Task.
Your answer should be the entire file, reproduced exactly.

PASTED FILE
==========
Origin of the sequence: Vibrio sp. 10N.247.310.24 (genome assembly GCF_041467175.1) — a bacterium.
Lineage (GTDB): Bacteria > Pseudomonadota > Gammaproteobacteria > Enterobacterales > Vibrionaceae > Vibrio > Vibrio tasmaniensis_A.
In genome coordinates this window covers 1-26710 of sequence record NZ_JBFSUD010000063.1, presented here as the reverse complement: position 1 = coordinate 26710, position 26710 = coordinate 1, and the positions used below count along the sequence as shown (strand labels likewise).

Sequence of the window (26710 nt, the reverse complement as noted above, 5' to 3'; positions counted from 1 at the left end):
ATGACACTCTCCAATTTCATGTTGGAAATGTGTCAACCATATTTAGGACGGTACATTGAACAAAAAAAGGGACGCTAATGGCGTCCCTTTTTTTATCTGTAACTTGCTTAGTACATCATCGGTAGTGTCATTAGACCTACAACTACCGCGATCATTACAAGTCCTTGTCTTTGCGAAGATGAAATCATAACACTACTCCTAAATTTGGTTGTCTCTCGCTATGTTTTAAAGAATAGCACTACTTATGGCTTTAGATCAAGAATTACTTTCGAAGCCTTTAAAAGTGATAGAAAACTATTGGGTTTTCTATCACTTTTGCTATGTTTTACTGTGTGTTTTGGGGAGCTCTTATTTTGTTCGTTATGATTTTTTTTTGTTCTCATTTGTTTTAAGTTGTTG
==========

Origin of the sequence: Vibrio sp. 10N.247.310.24 (genome assembly GCF_041467175.1) — a bacterium.
Lineage (GTDB): Bacteria > Pseudomonadota > Gammaproteobacteria > Enterobacterales > Vibrionaceae > Vibrio > Vibrio tasmaniensis_A.
In genome coordinates this window covers 1-26710 of sequence record NZ_JBFSUD010000063.1, presented here as the reverse complement: position 1 = coordinate 26710, position 26710 = coordinate 1, and the positions used below count along the sequence as shown (strand labels likewise).

Sequence of the window (26710 nt, the reverse complement as noted above, 5' to 3'; positions counted from 1 at the left end):
ATGACACTCTCCAATTTCATGTTGGAAATGTGTCAACCATATTTAGGACGGTACATTGAACAAAAAAAGGGACGCTAATGGCGTCCCTTTTTTTATCTGTAACTTGCTTAGTACATCATCGGTAGTGTCATTAGACCTACAACTACCGCGATCATTACAAGTCCTTGTCTTTGCGAAGATGAAATCATAACACTACTCCTAAATTTGGTTGTCTCTCGCTATGTTTTAAAGAATAGCACTACTTATGGCTTTAGATCAAGAATTACTTTCGAAGCCTTTAAAAGTGATAGAAAACTATTGGGTTTTCTATCACTTTTGCTATGTTTTACTGTGTGTTTTGGGGAGCTCTTATTTTGTTCGTTATGATTTTTTTTTGTTCTCATTTGTTTTAAGTTGTTG